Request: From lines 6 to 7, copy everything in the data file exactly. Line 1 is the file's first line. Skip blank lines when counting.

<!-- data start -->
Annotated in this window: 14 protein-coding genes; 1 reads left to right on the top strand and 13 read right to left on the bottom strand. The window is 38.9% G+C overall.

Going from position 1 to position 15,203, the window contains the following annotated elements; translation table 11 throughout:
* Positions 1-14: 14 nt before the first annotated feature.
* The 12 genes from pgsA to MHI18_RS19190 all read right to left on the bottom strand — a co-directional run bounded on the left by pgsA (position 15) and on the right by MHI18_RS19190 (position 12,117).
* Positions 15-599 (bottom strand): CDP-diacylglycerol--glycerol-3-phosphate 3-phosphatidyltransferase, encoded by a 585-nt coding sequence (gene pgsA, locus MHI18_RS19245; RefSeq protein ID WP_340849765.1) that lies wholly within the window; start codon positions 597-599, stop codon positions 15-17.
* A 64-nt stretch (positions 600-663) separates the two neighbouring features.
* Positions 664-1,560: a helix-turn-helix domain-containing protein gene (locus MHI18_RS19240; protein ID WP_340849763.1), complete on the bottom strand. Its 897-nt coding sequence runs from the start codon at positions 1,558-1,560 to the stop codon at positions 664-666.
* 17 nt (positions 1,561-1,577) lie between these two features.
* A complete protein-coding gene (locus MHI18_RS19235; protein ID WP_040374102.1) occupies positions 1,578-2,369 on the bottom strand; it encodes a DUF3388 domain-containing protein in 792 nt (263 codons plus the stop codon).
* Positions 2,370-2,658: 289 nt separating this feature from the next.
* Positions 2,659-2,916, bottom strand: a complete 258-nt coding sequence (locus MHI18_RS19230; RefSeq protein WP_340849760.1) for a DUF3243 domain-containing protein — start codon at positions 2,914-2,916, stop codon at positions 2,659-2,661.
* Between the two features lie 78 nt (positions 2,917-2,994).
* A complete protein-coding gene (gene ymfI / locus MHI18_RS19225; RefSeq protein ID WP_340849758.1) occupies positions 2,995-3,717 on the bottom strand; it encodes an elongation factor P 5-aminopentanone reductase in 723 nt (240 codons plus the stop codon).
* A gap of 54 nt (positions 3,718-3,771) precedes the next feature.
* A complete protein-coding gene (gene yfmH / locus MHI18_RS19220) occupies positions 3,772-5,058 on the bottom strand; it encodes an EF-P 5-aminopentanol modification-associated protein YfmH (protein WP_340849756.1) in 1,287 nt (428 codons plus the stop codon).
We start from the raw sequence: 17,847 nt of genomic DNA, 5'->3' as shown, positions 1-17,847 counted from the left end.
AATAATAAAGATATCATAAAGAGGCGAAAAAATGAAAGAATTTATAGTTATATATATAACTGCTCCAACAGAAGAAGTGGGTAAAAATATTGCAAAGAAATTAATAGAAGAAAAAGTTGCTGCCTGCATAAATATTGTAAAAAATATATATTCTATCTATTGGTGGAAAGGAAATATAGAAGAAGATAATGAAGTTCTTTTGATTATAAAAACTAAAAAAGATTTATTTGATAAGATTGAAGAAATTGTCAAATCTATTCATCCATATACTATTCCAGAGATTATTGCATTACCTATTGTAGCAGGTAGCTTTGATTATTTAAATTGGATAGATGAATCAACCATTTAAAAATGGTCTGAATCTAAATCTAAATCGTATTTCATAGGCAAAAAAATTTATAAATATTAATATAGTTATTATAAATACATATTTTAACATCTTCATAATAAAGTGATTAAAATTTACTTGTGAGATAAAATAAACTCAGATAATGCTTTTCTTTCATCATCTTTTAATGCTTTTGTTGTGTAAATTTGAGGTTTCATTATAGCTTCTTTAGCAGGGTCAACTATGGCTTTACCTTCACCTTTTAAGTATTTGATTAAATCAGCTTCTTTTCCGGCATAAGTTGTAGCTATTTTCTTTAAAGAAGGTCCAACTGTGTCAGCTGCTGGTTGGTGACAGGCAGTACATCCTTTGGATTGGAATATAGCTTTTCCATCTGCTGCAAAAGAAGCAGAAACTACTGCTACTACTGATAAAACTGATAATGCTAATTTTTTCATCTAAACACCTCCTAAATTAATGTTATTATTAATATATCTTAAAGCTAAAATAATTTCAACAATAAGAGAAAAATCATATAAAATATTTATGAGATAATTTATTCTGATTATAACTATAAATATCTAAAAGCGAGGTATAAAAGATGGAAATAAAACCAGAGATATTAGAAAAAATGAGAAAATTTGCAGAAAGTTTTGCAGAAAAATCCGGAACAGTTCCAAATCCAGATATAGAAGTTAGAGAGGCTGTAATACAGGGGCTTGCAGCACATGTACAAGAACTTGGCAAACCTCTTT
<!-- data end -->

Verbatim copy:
* A 64-nt stretch (positions 600-663) separates the two neighbouring features.
* Positions 664-1,560: a helix-turn-helix domain-containing protein gene (locus MHI18_RS19240; protein ID WP_340849763.1), complete on the bottom strand. Its 897-nt coding sequence runs from the start codon at positions 1,558-1,560 to the stop codon at positions 664-666.